Tim Harford wrote a beautiful book called “Adapt” that focuses on how nature and the environment make us develop. Nature gives us many opportunities to fail. Not failing is how nature pats us on the back and is what we interpret as success. Great—until you remember that failure in nature can sometimes take your life or injure you severely.

    We often try to physically develop people better than the natural environment can. I want you to embrace the fact that we can’t do it better than nature. Often, when we’ve tried to develop one attribute better than nature, we’ve done it at the expense of another attribute or some other quality. There’s something about the way the natural environment develops us that will not let us go below a minimum accepted level of competency on another metric while pursuing the one of your focus.

    I think we can do it faster and safer than the natural environment if we are principle-based.

    That is exactly why we should try to develop a system based on nature and natural physical obstacles. We can start by following three simple principles from “Adapt.”

    Number one: Variety. As in nature, you have to be exposed to a lot of variation to develop. Not every one of your interactions with new activity is going to be a success. When you have a lot of variety, expect to have a lot of failure, which brings us to...

    Number two: Failure. Make the failure survivable. We run into this frequently with the Functional Movement Screen (FMS). When I tell someone that I don’t think they should load their squat because their squatting pattern is really dysfunctional, they inevitably say, “But tomorrow is squat day.” If your squat doesn’t have enough integrity to benefit from the load, then why do you persist in the load? I didn’t say “don’t work on your squat,” I said “don’t load your squat.” If we’re in control of somebody’s health or fitness we should first concern ourselves with their needs. Help them see that addressing the need could get them a little closer to the want. All we really injure is your pride.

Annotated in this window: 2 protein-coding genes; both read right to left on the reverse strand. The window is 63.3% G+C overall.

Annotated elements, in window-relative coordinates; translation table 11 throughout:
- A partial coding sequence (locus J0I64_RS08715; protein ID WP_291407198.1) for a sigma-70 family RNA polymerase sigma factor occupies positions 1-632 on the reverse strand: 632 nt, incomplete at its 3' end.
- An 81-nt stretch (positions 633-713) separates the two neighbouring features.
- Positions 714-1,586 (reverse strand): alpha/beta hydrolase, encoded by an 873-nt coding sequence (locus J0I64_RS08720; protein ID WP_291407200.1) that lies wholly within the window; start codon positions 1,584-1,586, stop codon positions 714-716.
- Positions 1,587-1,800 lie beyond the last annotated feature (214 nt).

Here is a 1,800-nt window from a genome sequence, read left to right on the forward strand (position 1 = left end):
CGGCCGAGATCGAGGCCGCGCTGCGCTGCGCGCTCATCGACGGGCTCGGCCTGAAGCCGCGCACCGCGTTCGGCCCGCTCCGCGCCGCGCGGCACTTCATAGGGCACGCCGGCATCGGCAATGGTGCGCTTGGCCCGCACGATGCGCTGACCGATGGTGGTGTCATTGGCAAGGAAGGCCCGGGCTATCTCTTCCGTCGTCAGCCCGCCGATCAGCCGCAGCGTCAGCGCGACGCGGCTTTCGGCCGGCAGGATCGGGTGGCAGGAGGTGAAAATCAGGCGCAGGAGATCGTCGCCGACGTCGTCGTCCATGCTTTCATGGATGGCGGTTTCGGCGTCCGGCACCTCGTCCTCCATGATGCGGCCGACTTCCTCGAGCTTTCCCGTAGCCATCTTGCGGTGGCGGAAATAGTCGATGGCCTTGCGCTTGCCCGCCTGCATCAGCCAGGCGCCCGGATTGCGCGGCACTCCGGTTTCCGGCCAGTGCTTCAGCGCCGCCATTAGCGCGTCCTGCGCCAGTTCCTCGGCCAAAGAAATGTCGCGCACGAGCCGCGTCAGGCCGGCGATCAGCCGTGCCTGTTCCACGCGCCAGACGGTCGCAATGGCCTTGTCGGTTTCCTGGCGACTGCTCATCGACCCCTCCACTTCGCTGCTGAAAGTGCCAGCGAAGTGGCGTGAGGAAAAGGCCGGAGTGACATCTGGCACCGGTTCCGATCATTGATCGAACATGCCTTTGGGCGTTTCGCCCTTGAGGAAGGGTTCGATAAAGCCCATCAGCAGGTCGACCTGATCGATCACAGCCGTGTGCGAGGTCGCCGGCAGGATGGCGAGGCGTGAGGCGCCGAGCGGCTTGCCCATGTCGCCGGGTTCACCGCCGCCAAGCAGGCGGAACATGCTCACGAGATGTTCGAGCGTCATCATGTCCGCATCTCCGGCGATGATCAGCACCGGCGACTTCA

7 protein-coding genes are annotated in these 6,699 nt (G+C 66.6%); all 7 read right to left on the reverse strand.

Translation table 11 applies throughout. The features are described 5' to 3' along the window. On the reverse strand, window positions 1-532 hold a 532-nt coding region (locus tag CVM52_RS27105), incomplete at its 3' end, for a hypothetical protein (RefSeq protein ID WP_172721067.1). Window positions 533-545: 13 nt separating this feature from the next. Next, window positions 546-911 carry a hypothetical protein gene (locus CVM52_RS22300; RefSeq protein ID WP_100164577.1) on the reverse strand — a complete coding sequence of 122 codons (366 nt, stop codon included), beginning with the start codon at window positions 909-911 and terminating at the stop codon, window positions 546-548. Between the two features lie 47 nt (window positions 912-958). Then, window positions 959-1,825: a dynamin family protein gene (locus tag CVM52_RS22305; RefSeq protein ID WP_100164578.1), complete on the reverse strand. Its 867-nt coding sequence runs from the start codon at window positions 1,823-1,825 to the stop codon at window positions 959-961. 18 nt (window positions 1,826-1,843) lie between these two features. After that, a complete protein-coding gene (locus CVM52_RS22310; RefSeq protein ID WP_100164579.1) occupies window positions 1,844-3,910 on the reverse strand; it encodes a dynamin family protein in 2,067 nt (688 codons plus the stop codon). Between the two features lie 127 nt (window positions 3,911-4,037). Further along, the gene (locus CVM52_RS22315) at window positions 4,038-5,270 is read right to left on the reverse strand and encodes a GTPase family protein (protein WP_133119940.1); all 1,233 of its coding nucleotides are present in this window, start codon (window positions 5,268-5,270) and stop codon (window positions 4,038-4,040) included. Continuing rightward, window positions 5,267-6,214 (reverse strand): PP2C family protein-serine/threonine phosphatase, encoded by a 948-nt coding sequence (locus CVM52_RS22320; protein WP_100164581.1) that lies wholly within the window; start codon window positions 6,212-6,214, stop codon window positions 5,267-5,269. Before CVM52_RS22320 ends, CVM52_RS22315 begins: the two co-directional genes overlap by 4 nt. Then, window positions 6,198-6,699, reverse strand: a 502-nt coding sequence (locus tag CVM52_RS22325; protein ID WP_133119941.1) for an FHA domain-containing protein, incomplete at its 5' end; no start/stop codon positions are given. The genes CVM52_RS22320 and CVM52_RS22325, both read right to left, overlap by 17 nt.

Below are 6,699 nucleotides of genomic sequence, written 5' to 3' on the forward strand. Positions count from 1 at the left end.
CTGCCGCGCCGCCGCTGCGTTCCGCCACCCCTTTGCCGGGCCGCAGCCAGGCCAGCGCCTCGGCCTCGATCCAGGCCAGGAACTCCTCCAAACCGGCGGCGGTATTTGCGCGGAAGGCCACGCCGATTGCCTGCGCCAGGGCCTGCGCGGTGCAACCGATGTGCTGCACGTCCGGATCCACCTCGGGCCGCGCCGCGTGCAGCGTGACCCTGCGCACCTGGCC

Remember, the SAID Principle (Specific Adaptation to Imposed Demands) is based on fundamental competency and basic function. If you don’t own those, you don’t adapt.

    Number three: Feedback. Make a clear feedback loop for non-failure and ensure that it follows a systematic development. I’m not necessarily sure an injury to my body will make me better, but most injuries to my pride enlighten me in some way. If the failure doesn’t have a feedback loop built into it, then it’s not nearly as instructional as it could be. If we (as coaches, trainers, teachers, educators, and rehabilitators) are going to step into the arena of development for health or fitness, then we need to remember that we can’t do it better than the environment.

    Cook4Finding Balance
    Today’s environments offer far too little activity and when activity is offered, the challenges are often asymmetrical. A physical presence is no longer necessary to be successful. However, a physical presence is necessary to be a balanced human being.

    Balanced human beings do not need to rob from one activity to strengthen another. That only happens when the strength is achieved in an unnatural and unbalanced way. Challenges in every area build the whole in ways far greater than their singular effects.